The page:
On our latest visit to Northern Kenya to identify feasible safe water projects my 74 year old mum made an impulsive, last minute decision to join us. Upon returning I have encouraged her to write a blog about the experience which we are now sharing with you for your enjoyment. It is fascinating to see someone else’s perspective, especially someone I know so well. Congratulations mum, you are an intrepid traveller and I am glad you enjoyed meeting the beautiful people of the Samburu as much as we do.
The Samburu Project
Mum at a Samburu well
Jackie and Mark were due to leave in 10 days on a feet finding tour of the Samburu Region of Kenya.
Mark had experienced some of the dire needs amongst the people of Africa whilst taking part in a motorbike safari the previous year. They decided they would try to do something to help alleviate the misery of drought and famine and with no access to clean water.
So Rally4Life was born.
This present trip follows on from traveling with the British charity Just a Drop ( and film crew ) who had gathered the necessary engineers etc to dig a well in the Samburu region north of Nairobi.
They were subsequently inspired to offer funds raised by Rally4Life, but unfortunately the Canadian charity licenses would not allow them to work with a UK based organization. So they approached a Canadian team, Ryan’s Well, who had already worked in the area with the locally based Samburu Project.
This was originally set up by an American tourist who was so impressed when passing through the area, the she joined forces with a local Samburu lady to work with aid sources to improve the plight of these impoverished people. Through Ryan’s Well contact was made with Lucas who set up a fact finding tour for Rally4Life. Unfortunately, one small team cannot change the world, the media are constantly reporting stories where devastating famine and political unrest are decimating whole areas in the world, but as the saying goes, from one small acorn a mighty oak will grow.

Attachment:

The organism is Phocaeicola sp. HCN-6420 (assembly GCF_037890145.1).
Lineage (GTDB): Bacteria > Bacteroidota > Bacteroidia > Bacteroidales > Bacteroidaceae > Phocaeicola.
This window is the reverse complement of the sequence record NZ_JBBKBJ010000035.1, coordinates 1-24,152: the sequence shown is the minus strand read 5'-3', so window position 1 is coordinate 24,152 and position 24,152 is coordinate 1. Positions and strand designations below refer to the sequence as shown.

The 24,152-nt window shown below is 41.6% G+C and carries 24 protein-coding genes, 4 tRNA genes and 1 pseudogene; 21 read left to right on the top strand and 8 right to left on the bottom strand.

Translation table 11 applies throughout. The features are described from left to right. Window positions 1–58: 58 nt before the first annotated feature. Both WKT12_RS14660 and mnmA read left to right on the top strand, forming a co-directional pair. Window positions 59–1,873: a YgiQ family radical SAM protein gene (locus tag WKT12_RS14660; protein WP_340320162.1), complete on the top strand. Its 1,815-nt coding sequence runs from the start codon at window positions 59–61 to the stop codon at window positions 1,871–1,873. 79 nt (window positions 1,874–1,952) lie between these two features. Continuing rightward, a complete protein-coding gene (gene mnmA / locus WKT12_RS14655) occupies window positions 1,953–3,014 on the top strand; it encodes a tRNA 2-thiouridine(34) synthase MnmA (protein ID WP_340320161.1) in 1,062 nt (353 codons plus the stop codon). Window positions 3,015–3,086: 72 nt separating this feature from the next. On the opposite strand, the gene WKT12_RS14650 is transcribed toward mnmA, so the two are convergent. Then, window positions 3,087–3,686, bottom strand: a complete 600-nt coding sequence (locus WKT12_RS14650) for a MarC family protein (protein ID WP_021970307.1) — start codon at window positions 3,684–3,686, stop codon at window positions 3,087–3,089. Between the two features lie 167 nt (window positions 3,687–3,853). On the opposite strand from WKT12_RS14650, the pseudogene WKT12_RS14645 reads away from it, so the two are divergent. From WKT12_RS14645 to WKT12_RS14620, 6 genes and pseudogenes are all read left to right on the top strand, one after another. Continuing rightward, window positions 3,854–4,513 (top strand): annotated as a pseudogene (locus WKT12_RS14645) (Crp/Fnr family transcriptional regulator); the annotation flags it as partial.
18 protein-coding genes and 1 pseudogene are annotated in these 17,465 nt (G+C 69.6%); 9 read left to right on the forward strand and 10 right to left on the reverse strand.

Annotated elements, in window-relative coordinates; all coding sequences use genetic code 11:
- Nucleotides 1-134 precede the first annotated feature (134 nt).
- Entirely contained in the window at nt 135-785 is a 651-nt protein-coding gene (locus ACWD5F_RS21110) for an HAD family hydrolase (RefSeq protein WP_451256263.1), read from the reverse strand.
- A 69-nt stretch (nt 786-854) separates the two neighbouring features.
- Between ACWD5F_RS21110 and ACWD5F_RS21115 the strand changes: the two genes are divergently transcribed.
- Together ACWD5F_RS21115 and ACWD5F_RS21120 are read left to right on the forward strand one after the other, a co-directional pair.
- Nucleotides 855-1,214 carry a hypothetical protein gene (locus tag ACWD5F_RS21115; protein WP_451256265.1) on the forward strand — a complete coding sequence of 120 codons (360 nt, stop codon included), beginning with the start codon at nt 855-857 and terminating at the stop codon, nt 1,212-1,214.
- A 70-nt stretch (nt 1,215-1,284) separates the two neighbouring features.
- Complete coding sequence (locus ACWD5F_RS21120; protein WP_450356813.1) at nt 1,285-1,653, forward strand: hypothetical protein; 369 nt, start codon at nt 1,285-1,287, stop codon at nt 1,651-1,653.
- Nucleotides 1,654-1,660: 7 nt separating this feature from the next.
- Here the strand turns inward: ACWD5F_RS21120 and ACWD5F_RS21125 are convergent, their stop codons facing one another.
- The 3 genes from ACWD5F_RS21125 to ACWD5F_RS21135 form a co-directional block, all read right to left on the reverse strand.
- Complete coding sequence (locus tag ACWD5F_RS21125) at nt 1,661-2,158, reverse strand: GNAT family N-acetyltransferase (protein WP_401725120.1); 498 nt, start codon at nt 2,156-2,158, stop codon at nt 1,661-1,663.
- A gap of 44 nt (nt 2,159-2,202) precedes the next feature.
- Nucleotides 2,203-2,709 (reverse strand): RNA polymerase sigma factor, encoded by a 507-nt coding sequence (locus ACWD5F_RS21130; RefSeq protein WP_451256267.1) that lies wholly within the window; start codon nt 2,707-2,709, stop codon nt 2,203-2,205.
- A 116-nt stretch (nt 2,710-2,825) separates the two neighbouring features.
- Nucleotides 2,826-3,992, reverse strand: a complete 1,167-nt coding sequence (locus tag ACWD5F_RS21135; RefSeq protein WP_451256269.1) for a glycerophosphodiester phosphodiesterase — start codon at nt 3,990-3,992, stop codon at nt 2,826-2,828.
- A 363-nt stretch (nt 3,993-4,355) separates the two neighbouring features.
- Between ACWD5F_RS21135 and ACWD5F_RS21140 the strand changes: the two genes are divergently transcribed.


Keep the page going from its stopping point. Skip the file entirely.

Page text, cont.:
Jackie and Mark wanted to be sure that the wells already installed in the area were satisfactory i.e. regularly maintained, sustainable, etc. and if so funding could be released to continue providing more wells in other needy areas. As a family we had visit Kenya in 1974 and had explored this region, I was thus very interested in their plans and we were pouring over a map, spotting places like Nanyuki, Nyeri and Isiolo, when I said how I would love to be going too! That evening Jackie came over and said I could go, did I want to?! My first reaction was “No, I couldn’t possibly do that,” but the next day, I thought why not!
There followed a mad dash to buy my tickets and all necessary accommodation booked alongside theirs, check on vaccinations being up to date, etc.
My goodness how the anticipation was rising! In just 10 days everything was in order, my cabin bag allowance ( no more luggage allowed! ) was packed and we were on our way. Richard was left house sitting with just the dog for company, though on our return I heard he was well looked after by our friends.
We set off for Vancouver to fly via KLM to Amsterdam and from there a short hop over to London UK. On arrival, we spent the rest of that day meeting of some Mark’s contacts, one of them a delightful young lady, who goes by the name of “Squash”. She publishes a magazine for adventure sports people, just the person for Mark’s interests!